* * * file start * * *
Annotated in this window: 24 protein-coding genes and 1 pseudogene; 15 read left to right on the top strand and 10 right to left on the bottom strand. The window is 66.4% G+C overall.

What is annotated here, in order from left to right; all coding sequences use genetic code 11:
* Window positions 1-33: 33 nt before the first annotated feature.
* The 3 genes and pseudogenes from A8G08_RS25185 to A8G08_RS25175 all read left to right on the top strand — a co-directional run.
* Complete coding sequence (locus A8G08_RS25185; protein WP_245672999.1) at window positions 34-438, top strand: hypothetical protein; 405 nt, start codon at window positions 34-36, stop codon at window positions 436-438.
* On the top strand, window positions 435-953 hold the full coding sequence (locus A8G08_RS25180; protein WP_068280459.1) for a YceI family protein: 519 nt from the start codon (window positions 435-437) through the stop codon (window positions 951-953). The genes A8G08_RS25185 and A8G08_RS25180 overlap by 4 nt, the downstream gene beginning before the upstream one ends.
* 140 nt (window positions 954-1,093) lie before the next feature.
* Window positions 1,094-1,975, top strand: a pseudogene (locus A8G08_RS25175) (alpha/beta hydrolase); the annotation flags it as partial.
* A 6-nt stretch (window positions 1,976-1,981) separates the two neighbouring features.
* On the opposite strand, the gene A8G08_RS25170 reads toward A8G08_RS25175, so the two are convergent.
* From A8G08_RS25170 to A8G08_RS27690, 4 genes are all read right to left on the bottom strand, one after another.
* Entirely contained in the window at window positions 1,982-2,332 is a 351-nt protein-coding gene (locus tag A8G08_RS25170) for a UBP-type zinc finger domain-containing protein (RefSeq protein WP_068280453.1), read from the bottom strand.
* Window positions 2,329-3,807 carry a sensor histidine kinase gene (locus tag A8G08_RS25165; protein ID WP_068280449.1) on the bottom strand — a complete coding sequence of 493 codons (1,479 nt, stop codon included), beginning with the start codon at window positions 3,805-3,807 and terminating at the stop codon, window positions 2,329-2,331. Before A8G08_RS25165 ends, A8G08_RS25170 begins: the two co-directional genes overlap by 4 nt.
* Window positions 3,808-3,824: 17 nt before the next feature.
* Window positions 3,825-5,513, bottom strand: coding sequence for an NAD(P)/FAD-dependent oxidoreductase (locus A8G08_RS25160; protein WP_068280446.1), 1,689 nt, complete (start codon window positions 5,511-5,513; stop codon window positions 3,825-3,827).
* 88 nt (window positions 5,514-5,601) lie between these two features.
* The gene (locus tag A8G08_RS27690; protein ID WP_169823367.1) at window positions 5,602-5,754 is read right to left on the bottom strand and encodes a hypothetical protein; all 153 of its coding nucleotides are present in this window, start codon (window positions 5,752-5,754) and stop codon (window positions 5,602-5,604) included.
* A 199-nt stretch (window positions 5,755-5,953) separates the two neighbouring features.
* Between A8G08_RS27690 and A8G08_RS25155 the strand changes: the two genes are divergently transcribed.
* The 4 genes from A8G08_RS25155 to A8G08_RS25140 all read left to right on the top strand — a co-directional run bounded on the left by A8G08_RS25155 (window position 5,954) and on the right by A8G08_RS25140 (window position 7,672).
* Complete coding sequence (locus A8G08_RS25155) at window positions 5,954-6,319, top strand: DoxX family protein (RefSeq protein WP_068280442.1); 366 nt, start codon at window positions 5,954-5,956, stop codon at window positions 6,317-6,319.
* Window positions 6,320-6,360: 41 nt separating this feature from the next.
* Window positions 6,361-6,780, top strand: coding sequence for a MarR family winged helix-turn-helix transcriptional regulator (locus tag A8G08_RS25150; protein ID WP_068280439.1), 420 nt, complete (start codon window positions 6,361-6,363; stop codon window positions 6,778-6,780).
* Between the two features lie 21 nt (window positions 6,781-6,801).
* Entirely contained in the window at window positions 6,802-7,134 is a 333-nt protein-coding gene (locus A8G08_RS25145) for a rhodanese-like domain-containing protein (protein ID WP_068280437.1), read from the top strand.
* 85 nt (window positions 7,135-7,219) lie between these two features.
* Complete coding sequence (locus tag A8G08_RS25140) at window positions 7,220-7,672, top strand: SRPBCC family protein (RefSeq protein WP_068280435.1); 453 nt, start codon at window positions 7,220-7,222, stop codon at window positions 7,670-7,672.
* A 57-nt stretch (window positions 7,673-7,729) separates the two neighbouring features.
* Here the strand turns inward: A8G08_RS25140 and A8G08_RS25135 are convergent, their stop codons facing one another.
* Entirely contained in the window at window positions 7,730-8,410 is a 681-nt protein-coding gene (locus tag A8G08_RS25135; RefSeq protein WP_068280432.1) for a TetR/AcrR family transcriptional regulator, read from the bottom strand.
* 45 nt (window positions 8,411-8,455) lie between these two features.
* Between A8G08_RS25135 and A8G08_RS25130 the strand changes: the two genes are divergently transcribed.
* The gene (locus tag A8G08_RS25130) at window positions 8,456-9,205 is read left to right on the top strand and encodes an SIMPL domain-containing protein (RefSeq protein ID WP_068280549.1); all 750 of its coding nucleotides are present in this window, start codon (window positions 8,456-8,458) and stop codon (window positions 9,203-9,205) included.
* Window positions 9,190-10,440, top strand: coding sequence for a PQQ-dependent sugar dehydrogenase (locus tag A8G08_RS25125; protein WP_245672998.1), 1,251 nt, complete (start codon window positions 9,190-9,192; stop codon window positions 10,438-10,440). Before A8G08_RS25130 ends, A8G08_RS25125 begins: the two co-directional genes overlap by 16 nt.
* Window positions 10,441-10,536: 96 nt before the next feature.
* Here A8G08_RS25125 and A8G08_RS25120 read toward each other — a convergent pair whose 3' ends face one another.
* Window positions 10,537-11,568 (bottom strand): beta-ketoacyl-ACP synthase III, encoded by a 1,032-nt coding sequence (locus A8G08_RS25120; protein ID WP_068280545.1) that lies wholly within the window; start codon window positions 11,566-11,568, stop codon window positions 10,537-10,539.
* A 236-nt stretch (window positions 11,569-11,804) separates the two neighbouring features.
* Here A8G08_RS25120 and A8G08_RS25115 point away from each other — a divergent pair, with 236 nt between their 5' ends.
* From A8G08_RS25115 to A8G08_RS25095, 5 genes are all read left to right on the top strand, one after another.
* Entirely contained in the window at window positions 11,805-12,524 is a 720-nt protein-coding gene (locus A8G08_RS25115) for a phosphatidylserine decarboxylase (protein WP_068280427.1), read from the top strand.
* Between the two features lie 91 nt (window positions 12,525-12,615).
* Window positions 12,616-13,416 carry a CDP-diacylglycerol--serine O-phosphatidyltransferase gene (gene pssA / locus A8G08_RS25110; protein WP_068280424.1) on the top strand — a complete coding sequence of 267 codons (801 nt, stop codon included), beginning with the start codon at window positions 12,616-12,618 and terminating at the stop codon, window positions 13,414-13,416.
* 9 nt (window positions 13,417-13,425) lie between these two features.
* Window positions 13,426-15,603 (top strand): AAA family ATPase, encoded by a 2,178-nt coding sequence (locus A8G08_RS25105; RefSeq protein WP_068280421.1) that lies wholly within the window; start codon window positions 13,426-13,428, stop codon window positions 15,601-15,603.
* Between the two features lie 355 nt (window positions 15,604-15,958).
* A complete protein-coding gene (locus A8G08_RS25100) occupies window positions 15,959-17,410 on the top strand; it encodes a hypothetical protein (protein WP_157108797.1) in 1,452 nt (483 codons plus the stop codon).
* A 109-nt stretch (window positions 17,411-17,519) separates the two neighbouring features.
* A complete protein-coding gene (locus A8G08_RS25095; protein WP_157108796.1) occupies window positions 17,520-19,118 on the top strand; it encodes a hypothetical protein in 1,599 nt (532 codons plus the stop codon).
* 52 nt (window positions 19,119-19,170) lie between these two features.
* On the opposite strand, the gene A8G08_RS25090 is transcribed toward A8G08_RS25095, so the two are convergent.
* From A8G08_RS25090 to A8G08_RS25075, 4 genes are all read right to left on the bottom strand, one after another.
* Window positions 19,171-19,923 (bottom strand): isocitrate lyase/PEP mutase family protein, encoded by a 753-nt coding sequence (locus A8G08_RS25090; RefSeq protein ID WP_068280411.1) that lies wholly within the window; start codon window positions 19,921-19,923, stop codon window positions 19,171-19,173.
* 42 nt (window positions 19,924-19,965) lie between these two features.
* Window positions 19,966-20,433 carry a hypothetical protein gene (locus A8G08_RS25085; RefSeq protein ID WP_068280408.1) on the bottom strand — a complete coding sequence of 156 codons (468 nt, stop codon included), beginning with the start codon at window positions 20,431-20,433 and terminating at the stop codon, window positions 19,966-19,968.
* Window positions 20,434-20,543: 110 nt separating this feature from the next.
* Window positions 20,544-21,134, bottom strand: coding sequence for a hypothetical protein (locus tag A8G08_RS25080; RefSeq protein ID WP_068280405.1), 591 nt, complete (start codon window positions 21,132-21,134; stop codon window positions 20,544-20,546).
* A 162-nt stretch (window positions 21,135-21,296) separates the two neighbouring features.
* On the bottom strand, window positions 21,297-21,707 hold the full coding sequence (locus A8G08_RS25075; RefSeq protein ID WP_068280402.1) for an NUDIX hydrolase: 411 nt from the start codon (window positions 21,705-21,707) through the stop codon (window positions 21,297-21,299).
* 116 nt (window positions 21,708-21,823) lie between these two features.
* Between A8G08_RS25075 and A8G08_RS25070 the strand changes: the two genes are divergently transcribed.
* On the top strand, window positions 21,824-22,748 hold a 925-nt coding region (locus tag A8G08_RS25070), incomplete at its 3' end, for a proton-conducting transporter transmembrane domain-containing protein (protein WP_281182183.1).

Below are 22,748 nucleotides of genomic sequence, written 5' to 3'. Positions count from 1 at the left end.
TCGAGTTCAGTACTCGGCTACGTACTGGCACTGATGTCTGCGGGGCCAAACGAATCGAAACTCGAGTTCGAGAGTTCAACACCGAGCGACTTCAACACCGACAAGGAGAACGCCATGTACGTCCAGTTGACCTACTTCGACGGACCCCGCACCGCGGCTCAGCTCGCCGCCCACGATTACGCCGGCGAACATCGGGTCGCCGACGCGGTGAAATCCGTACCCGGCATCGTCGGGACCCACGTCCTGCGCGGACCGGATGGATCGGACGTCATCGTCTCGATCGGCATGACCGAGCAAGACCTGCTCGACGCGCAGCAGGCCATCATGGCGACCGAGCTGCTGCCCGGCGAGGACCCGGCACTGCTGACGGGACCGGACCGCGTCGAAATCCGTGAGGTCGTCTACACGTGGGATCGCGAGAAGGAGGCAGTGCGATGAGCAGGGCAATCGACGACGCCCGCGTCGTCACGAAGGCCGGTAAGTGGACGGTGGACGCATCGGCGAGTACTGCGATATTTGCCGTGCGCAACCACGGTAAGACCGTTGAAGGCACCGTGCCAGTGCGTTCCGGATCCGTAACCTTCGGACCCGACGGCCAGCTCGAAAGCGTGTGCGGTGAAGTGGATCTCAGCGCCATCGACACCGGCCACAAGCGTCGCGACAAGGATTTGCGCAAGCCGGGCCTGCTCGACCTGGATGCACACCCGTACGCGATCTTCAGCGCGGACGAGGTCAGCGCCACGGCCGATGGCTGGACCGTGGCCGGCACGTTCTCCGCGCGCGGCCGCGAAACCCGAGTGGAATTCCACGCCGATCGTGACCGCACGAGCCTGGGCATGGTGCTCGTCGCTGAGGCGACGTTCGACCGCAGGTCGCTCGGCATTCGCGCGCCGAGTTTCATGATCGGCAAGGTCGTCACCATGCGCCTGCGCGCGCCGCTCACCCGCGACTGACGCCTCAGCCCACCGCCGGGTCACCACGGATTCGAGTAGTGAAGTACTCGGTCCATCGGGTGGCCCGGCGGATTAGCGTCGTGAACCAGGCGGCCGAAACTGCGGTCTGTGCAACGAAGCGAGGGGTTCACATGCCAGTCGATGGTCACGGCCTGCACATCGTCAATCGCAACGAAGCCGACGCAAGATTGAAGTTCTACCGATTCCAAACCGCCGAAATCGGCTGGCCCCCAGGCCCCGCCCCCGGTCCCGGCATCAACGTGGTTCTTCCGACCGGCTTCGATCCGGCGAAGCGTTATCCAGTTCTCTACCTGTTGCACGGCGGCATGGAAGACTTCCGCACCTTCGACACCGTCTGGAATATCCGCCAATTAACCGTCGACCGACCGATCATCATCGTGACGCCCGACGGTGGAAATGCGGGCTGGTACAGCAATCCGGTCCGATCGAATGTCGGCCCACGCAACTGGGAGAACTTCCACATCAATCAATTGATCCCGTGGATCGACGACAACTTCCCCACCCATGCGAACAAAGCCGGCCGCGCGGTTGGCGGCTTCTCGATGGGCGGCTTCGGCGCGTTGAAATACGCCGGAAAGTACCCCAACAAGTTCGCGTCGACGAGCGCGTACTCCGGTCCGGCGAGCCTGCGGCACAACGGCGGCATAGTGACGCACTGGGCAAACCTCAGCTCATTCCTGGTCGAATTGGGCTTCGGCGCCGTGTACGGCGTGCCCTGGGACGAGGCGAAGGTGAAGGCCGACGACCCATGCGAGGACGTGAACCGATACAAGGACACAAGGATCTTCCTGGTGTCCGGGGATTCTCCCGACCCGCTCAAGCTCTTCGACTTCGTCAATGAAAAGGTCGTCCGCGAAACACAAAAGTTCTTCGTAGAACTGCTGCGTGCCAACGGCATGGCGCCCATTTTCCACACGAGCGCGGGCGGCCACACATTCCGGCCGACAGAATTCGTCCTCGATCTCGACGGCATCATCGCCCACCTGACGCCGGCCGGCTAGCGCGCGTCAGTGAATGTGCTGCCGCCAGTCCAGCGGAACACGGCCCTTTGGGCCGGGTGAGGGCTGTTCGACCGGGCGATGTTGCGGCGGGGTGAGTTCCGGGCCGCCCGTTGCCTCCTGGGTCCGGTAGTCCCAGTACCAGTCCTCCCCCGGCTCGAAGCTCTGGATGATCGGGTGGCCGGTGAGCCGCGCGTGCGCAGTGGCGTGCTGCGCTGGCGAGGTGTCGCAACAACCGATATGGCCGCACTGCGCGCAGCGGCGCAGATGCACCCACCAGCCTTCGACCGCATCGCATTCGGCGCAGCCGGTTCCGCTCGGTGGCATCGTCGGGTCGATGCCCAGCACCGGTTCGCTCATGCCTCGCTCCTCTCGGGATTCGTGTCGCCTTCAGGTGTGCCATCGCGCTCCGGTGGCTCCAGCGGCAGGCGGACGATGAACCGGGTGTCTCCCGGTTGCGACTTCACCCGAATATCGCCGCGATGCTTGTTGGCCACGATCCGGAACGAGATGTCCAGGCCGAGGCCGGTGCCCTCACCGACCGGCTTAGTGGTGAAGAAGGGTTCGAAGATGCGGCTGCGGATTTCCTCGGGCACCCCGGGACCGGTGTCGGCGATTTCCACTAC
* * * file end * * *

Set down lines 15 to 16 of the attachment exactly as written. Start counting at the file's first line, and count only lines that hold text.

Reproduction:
* Window positions 3,825-5,513, bottom strand: coding sequence for an NAD(P)/FAD-dependent oxidoreductase (locus A8G08_RS25160; protein WP_068280446.1), 1,689 nt, complete (start codon window positions 5,511-5,513; stop codon window positions 3,825-3,827).
* 88 nt (window positions 5,514-5,601) lie between these two features.